We’ve been talking about homeschooling while working here on The Homeschool Post this month, and for me it’s a timely topic. You see, I’m only going to have one student next year, and that student is in high school and can work quite independently. That means that I am finally reaching a place where I actually have the time and flexibility in my schedule to look at returning to the workplace.
I have been very blessed in that my husband’s work has been steady and has provided an income that has allowed me to be a full time homeschool mom. The flip side of that is something that isn’t often talked about in homeschool mom circles, as far as I can tell. When mom has been out of the working world loop for the number of years it takes to raise the children from birth through graduation, it can be quite a challenge to go back to work. And the level of challenge can vary, depending on the type of career. In no way do I want to discourage homeschool moms from being home full-time with their children for as long as possible. And wouldn’t it be great if we could all be our own boss and work from home? I think it’s fantastic when there’s family or home-based business that mom (and kids!) can be involved in; maybe even ideal, but that hasn’t worked for us and it doesn’t work for everyone. The reality is that at some point you may want or need that income, so how can you keep some options open?
Obviously, I can’t advise on specific career paths, but here are a few suggestions. Some from moms who have done them and are glad they did, and some that we wish we’d done.
- Stay connected in some way to a career you were in before kids. That could be maintaining your contacts in that field, subscribing to an industry journal, doing the occasional freelance job in the same field, or keeping a license or certification up to date even if you’re not actively working.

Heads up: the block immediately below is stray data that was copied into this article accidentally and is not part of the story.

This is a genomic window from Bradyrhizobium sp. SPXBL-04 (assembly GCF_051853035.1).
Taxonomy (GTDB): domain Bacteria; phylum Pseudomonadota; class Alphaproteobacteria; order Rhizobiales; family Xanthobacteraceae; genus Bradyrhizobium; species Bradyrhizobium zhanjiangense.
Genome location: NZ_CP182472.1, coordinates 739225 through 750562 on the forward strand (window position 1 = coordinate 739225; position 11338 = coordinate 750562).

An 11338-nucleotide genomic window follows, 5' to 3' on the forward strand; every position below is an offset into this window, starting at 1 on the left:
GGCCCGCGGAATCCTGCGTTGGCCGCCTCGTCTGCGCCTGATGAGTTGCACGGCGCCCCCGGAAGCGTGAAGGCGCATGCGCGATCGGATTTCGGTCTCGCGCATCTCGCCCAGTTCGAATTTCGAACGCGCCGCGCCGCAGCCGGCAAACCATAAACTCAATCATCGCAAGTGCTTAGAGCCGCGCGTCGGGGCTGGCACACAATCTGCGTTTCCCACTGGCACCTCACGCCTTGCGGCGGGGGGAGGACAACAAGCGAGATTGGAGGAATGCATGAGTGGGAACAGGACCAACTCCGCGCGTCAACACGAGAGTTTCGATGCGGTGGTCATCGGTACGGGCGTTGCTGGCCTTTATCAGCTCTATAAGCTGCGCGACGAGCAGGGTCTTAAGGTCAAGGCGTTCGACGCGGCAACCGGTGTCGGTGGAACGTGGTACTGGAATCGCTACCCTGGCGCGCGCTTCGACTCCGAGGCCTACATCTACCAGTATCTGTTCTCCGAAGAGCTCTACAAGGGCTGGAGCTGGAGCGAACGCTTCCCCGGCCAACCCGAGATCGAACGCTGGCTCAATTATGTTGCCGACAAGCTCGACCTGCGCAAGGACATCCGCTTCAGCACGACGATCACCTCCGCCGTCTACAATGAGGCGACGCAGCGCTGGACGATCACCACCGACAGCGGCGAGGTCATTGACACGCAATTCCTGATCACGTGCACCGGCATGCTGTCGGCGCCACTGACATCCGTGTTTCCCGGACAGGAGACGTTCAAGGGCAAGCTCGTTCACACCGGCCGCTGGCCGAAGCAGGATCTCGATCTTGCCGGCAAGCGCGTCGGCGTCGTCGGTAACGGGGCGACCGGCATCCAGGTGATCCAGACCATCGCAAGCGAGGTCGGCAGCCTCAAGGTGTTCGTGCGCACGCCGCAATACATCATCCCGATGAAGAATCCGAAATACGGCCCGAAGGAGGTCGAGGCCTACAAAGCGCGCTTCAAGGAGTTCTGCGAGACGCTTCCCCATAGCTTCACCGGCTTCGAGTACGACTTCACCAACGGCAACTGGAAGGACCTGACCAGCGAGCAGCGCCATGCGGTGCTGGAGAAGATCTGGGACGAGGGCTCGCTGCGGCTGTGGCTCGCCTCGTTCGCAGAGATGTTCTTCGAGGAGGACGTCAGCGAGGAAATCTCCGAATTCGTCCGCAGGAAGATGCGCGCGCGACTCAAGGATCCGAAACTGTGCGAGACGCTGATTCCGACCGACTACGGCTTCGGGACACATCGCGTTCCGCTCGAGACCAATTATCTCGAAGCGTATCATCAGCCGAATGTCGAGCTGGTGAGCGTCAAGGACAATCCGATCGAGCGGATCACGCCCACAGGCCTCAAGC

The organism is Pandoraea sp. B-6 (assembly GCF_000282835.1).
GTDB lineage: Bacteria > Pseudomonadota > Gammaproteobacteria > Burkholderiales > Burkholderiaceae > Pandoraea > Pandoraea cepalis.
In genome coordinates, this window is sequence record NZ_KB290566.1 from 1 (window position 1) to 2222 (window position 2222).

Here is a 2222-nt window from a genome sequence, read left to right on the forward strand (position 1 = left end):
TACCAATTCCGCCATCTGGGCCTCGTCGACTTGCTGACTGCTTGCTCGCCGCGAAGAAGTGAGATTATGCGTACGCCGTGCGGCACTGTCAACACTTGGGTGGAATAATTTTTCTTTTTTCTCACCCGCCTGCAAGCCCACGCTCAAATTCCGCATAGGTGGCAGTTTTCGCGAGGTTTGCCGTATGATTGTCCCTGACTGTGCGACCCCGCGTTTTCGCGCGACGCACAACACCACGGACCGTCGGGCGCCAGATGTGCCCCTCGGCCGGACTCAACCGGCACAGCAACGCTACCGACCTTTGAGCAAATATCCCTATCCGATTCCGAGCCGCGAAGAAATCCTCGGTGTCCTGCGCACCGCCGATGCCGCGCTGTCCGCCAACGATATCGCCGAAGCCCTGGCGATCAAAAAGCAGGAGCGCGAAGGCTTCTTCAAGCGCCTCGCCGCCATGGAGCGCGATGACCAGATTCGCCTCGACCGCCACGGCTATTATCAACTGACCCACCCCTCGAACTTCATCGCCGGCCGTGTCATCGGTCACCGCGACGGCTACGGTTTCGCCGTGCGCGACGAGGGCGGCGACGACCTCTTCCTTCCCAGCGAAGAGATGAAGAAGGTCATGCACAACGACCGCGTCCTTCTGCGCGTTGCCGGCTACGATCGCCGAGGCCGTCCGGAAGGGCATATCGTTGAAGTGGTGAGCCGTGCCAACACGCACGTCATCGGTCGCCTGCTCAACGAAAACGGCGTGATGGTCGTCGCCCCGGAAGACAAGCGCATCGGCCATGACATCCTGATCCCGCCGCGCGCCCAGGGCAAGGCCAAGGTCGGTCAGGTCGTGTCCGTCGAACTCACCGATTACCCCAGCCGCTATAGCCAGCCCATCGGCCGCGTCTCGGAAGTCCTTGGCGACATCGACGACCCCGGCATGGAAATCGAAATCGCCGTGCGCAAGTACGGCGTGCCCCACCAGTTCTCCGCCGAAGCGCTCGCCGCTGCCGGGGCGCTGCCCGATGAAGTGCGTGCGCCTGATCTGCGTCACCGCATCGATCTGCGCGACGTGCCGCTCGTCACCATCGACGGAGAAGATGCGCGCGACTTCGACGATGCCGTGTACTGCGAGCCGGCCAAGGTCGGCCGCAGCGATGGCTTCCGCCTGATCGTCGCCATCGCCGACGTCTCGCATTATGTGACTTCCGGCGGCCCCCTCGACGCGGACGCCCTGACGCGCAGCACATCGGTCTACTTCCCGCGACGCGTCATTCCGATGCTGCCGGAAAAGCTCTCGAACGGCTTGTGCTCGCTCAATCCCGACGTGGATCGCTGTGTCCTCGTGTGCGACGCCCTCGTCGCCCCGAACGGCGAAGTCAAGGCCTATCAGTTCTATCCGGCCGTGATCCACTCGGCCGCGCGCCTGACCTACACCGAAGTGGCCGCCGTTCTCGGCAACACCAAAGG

- Work part-time or seasonally, even if it’s just a few hours, so that you have a little extra income and job references for your resume.
- Work from home or operate your own cottage or family business, if your situation allows.
- Be open to volunteer opportunities that develop or use your workplace skill set.
- Don’t forget your own further education. You may be able to take some online classes, a continuing education class at the community college, or other similar things that will help you stay abreast of changes in your profession or train you for a new career.
- Make your marriage high priority – the highest after your relationship with the Lord. After all, you’ll be with your spouse after your kids have graduated and moved out on their own.
- Take time for yourself – quiet time, a daily break, an evening out with a friend, a visit to the park or museum or shopping district that you find interesting.
- Be involved in activities for your own interest and personal enjoyment. Take the painting class, join a club, go to the gym or pool, volunteer with a charity, or whatever it is that sparks your passion. Sometimes your volunteer experience and involvement in charity or community work can help you build your resume and references too.
Do you have suggestions for homeschool moms that are looking to go back to the workforce?